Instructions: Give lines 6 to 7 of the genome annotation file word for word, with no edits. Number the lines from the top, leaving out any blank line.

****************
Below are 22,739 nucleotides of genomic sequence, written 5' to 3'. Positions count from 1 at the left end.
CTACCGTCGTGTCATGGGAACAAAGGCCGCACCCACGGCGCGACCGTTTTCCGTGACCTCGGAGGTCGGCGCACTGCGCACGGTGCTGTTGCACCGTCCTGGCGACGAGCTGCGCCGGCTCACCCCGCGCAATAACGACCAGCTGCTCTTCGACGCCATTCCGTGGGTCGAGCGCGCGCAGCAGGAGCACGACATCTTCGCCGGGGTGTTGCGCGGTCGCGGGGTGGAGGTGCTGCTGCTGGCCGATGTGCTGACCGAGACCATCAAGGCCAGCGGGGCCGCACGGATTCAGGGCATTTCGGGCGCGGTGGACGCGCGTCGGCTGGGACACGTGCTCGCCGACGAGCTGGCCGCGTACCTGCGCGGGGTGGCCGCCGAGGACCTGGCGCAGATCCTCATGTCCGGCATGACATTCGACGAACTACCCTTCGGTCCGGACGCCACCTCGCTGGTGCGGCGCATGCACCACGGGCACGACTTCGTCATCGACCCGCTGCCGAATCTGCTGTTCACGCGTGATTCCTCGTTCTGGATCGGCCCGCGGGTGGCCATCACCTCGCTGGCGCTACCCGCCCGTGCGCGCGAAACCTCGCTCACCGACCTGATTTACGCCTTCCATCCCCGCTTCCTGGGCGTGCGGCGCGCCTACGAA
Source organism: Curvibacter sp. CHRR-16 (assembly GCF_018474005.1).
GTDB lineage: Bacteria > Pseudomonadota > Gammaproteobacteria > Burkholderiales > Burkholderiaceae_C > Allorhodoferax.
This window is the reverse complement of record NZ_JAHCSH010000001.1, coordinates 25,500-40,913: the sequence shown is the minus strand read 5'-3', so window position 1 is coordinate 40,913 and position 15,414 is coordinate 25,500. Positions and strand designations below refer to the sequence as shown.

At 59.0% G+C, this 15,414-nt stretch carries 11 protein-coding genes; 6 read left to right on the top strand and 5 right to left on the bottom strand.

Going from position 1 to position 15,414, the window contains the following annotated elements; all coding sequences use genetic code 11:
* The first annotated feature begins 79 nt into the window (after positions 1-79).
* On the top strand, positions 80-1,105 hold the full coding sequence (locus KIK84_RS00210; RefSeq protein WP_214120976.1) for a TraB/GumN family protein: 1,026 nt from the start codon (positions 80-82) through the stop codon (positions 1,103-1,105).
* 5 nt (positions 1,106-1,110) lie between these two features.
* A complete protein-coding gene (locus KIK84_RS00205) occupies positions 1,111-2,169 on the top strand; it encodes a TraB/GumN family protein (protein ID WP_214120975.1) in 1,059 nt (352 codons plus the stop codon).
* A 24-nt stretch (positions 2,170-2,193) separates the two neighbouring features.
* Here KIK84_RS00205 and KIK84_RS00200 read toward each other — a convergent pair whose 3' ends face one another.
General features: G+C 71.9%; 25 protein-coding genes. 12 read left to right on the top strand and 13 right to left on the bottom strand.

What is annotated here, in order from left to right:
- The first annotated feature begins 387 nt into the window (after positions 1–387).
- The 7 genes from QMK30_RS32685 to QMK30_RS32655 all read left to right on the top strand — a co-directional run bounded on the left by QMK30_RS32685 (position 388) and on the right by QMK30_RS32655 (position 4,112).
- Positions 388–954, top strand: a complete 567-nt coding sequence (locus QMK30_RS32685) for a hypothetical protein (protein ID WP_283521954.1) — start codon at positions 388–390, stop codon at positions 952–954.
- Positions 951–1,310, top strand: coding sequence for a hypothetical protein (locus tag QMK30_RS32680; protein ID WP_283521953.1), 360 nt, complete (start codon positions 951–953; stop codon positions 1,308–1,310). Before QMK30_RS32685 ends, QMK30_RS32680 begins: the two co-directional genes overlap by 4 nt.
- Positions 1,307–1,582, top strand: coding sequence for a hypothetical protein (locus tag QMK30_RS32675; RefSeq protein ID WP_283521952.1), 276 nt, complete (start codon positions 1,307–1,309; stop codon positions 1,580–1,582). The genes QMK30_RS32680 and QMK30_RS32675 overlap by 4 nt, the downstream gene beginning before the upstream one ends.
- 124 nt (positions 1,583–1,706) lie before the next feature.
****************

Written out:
At 59.0% G+C, this 15,414-nt stretch carries 11 protein-coding genes; 6 read left to right on the top strand and 5 right to left on the bottom strand.

Going from position 1 to position 15,414, the window contains the following annotated elements; all coding sequences use genetic code 11: